A 12-Week Exercise and Stress Management Pilot Program From Theory Through Implementation and Assessment

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To assess the response of a 12-week exercise, education, and stress management program on the fatigue levels of a heterogeneous group of fatigued cancer survivors in a community setting.


Peer-reviewed evidence was translated into a community-based exercise and stress management program for cancer-related fatigue. Inclusion criteria were adult with a cancer diagnosis, a score of 4 or more on a 0-10 fatigue scale, and the ability to walk for 10 continuous minutes. The 12-week program included 10 weeks of supervised moderate-intensity aerobic and strength training combined with 2 unsupervised weeks. During the 10 supervised sessions, participants also received education on nutrition, stress management, and sleep.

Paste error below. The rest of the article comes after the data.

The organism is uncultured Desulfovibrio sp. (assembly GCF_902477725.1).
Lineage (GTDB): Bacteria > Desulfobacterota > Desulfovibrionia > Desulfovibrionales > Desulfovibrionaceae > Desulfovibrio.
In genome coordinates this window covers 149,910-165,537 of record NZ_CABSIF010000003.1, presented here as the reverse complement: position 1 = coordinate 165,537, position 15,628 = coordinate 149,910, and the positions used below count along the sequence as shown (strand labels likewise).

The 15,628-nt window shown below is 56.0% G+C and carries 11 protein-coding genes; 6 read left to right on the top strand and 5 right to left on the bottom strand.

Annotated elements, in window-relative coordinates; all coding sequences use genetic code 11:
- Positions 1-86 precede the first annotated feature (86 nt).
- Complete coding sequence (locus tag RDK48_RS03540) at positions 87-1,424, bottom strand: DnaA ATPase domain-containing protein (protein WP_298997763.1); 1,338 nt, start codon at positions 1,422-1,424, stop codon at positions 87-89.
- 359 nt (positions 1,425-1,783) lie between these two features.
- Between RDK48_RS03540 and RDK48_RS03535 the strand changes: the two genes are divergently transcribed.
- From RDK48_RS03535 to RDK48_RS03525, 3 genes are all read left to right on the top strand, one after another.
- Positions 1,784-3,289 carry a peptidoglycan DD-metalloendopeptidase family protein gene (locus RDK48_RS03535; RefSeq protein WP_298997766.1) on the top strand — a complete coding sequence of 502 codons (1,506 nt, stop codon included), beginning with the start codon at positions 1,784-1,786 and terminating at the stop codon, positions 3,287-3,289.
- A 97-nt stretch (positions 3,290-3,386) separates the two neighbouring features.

Outcome Measures:

Functional Assessment of Chronic Illness Therapy–Fatigue, Hospital Anxiety and Depression Scale (HADS), National Comprehensive Cancer Network Distress Thermometer, Six-Minute Walk Test (6MWT), and Sit-to-Stand Test.


Sixteen cancer survivors completed the program (mean age = 68.5 years). Sixty-two percent were female, and 24% had breast cancer. Significant improvements were noted in fatigue (P = .008), physical well-being (P = .004), and in the anxiety subscale scores of the HADS (P = .047). Increases in 6MWT distance (P = .002) and Sit-to-Stand Test score (P = .018) were also observed. Significant reductions in psychological distress were found (P = .003); however, no significant changes were observed in emotional well-being ( P = .855), social well-being (P = .327), or depression (P = .221).


Because of attrition, this pilot study had a modest sample size. Study findings require replication with larger sample sizes.


A 12-week exercise, stress management, and education program may be effective in reducing fatigue in a heterogeneous group of cancer survivors in a community setting.

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